To Get Out of Your Head, Go For a Walk

The mind is an incredibly powerful tool. It’s also a two-edged sword — it can bring out the best or worst in you.

More often than not, when you are not actively doing anything, the brain daydreams overthinks the past or future and contemplates others’ perceptions of us. Psychologists call it the “default mode network” (D-M network).

When we are in this state, we look for ways to validate our own personal theories or ruminate on things that have made us upset or anxious in the past. When we overthink things, we cannot let go of our analysis and take action. Instead of seeing opportunities for change, we get stuck in our heads and think about everything worst wrong in our lives.

It’s important to realize that the D-M network isn’t just something we should try to avoid. It is a part of who we are as human beings. And when left unchecked, it can lead us down some pretty dark paths.

One of the most beneficial ways to get out of your head is to simply go for a walk. You have to physically move and put some space between yourself and your thoughts; otherwise, they’ll just keep coming back to haunt you.

“Above all, do not lose your desire to walk: every day I walk myself into a state of well-being and walk away from every illness. I have walked myself into my best thoughts, and I know of no thought so burdensome that one cannot walk away from it,” explains Søren Kierkegaard, an existentialist philosopher.

Taking a break from your thoughts and surroundings will allow you to clear your mind and relax, which can help you feel more focused and productive when you return. Not only that but it has also been shown to improve your mood and reduce stress levels.

Even if you’re only going for a short walk, taking time out of your day to get some fresh air can be highly beneficial.

A simple 15-minute walk around the neighborhood, at a park, nature reserve can be enough to shift your perspective and break through mental barriers. Whatever you choose, just getting out of negative mental space is vital for your mental health. You don’t even need to set a goal or destination; just walk in whatever direction feels right.

Why is this important? Besides minimizing overthinking, your brain needs frequent breaks to keep functioning optimally or make better mental connections. If it doesn’t get these breaks often enough, stress will build up and begin to slow down your cognitive processing speed.

That means that it takes longer for your brain to figure things out and make new associations — which can make it more difficult for you to solve problems or come up with creative solutions. But staying active doesn’t just help keep your brain active — it also helps combat stress by releasing endorphins that make you feel good instead of miserable.

“The sum of the whole is this: walk and be happy; walk and be healthy,” Charles Dickens said.

If you’re not used to taking walks, start with short distances before gradually building up the distance over time. In addition to getting fresh air and exercise, a regular walk will help clear your mind.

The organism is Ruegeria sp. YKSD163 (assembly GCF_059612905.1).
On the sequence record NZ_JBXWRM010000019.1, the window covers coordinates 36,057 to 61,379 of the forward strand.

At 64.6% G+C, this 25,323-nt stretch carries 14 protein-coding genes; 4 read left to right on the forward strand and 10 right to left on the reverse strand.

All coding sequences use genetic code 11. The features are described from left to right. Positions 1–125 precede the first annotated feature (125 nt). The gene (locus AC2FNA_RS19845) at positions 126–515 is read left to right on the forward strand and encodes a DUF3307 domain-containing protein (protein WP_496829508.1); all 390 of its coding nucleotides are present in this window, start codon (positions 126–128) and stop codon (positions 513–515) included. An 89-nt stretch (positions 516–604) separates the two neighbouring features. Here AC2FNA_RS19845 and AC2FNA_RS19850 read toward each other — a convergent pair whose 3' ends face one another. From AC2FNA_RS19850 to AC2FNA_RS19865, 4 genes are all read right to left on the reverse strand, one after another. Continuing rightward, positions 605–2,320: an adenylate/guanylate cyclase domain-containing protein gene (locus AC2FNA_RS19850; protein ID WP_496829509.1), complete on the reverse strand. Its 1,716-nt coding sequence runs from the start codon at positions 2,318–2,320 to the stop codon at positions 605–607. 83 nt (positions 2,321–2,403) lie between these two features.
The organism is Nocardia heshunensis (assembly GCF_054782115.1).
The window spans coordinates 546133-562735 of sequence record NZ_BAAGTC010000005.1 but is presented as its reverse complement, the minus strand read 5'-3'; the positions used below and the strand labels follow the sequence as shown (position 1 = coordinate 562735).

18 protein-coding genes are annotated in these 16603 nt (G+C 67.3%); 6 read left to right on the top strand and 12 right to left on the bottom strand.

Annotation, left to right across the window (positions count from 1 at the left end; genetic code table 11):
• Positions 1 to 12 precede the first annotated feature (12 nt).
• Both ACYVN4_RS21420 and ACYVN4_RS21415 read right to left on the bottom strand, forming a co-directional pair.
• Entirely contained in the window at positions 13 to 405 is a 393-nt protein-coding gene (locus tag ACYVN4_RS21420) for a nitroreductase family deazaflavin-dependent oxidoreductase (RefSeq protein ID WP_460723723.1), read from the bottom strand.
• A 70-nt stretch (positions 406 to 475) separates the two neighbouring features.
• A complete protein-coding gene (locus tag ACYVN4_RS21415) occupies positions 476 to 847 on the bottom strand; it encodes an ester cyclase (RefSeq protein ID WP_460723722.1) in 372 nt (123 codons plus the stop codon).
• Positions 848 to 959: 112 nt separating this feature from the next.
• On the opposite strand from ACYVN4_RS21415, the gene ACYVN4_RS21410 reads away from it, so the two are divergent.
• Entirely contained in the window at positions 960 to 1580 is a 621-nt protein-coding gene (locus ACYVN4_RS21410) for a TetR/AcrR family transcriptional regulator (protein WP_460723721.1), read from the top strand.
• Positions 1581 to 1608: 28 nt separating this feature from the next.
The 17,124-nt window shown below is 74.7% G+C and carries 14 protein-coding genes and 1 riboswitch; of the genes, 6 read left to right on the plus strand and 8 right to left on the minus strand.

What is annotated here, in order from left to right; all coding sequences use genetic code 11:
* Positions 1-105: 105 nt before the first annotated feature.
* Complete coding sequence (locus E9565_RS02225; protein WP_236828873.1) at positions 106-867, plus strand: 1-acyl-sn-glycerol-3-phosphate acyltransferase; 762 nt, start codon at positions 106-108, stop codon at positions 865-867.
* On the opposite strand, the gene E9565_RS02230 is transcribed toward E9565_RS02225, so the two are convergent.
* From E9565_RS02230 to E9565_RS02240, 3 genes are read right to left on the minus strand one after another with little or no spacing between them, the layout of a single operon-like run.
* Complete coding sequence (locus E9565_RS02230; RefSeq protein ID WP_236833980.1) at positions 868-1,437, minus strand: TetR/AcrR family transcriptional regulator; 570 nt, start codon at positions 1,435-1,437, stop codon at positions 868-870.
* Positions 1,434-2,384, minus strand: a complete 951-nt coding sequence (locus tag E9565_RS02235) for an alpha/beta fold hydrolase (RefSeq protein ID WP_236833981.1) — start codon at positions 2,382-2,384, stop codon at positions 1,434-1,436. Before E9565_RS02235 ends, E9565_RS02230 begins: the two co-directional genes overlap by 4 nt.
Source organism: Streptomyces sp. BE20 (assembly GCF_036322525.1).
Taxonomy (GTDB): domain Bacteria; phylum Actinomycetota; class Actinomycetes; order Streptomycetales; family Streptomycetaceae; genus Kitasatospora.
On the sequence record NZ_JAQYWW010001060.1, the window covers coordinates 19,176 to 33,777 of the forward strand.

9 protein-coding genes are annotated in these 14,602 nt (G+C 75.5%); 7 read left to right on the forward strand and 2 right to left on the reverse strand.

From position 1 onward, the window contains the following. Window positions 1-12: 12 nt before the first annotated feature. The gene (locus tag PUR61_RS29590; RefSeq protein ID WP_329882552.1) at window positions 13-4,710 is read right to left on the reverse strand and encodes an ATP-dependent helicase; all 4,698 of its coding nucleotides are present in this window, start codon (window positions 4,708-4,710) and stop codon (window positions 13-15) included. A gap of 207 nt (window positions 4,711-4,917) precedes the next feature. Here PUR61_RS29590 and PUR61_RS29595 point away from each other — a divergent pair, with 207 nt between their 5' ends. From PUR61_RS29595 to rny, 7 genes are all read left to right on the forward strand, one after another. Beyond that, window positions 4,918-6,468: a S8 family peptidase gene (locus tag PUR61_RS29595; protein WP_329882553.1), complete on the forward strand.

Staying in a stagnant environment too much will cause your brain to start producing excess stress hormones. The result? You won’t be able to think clearly, and you’ll feel trapped and frustrated.

In our increasingly busy world, it’s easy for our minds to wander away from the present and into the past or future. However, staying in our heads too much can prevent us from fully living in the present moment.

Staying grounded through activities like walking can help us return to reality and take in new sights again.

Walking is a great way to get out of your head and relax. The fresh air, rhythmic movement and time spent alone with your thoughts create the perfect environment to clear your mind.

There’s a lot of talk about being mindful and staying in the present moment. It’s easy to focus on everything that bothers you, but it can be hard to fully accept those feelings.

Sometimes there’s just too much noise in our heads, and it’s hard to get anything productive done. If you want to get out of your head and into your life, the simplest way is to go for a walk.

Walking has been shown to help with depression. It can also encourage us to look at our surroundings and appreciate nature instead of focusing on ourselves so much.

“Walking five miles a day or more provides the type of low-intensity exercise that yields all the cardiovascular benefits you might expect, but it also has a positive effect on muscles and bones — without the joint-pounding damage caused by running marathons or triathlons,” says Dan Buettner, in his book, The Blue Zones: Lessons for Living Longer From the People Who’ve Lived the Longest.

If you’re like most people, you probably spend a lot of time thinking about things. Thoughts about the future, regrets from your past, and even mundane things like what to wear or where you should go for dinner.

Thinking about all these things probably leaves you feeling anxious and restless; trapped in your head. But making time for yourself will help you get through your own personal struggles and become more productive. It’s time to get out of your head and into action. Go for a walk.

This article originally appeared in Medium.